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Sunday, 8 June 2014

Why Torture is Wrong, and the People Who Love Them - Review

Why Torture is Wrong, and the People Who Love Them written by Christopher Durang is playing at the New Theatre until 28 June. This is an intriguing play. I don't know why Christopher chose the title but I expect it will put a few people off seeing it. It does have a dark side to the play and there is some violence but most of the torture is mental torture and some part of the play you can feel the tension rising in the characters. Christopher has, I expect, taken ideas from the insecurities we have now in the world after 9/11, but also the film The Hangover and just like The Hangover there is a lot of humour in the play.
Felicity (Ainslie McGlynn) wakes up in a strange apartment in bed with Zamir (Terry Karabelas). She has no recollection of the night before. Zamir wakes up before she can creep out and informs her that they are married. Felicity immediately wants an annulment but Zamir intimidates her and implies that he has a violent past so, she had better watch out. He wants to meet her parents Luella (Alice Livingstone) and Leonard (Peter Astridge). She talks to her mother first, saying that she suspects her husband to be a terrorist. In comes Zamir and puts on the charm but when Leonard appears the mood changed as Leonard and Zamir end up head to head, each threatening the other. As the play progresses it is apparent that Luella can only cope with life and her marriage by escaping into the world of Theatre. To her daughter she just seems a little mad but in reality she has be tortured for years by Leonard, not necessarily physically though it is implied but more mentally as he controls her. Leonard has a secret butterfly collection which he won't let anyone see. As his wife and daughter suspect he doesn't have a collection of butterflies, but belongs to a secret society who has been put together to protect the nation from terrorists. Leonard calls on Hildegarde (Romy Bartz) to help him get evidence on Zamir. Unfortunately, Hildegarde misinterprets a meeting Zamir has with Rev Mike (Ryan Gibson). Rev Mike married Zamir and Felicity and just happens to make porn films too. It all turns out very badly for Zamir, but Falicity doesn't like the outcome so asks to go back in time to make the play have a different outcome. There are several bizarre moment in the play.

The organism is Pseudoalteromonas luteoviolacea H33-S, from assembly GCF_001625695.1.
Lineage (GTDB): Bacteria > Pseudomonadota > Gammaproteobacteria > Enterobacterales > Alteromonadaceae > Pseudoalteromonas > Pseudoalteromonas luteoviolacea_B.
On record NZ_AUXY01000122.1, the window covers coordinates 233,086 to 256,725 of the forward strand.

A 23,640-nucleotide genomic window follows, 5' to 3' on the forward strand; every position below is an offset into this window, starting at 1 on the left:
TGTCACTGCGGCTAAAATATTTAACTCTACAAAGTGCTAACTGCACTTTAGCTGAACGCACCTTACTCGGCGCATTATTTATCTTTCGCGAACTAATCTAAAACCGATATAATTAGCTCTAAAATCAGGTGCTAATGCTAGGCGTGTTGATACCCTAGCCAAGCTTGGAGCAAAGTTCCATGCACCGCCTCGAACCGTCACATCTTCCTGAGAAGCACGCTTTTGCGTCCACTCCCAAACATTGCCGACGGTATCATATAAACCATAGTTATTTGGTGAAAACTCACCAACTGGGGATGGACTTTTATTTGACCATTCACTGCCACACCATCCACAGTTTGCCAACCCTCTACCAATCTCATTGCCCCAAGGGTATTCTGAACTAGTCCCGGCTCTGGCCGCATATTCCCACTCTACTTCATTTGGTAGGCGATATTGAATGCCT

The play was very well produced. The staging was thoughtful with one section revolving, so the scene changes were swift. All the actors were superb particularly Peter and Alice. The Director's notes talks about the Australian asylum seekers and their treatment in the detention centres. But, this link is tenuous as Durang deals more with peoples prejudices and misinterpretations, hence the title Why Torture is Wrong. I would relate the story more to women who are in abusive marriages and people who are accused of being terrorist when they are not. The play was nothing like I imagined though it had an underlying darkness, Durang wants to make the comedy to come through without making light of the serious issues. Whether he achieves this I will leave it to you. For more information and booking visit - www.newtheatre.org.au Credit to read: Photographs © Bob Seary

1 comment:

Cameron Robertson said...

I have to agree that the title is a little discouraging I must say. However, if you look beyond that, you would know that every story has a message in it that the writer wishes to convey across. Hence, this play which was illustrated at Sydney definitely deserves a watch and not a premature judgment.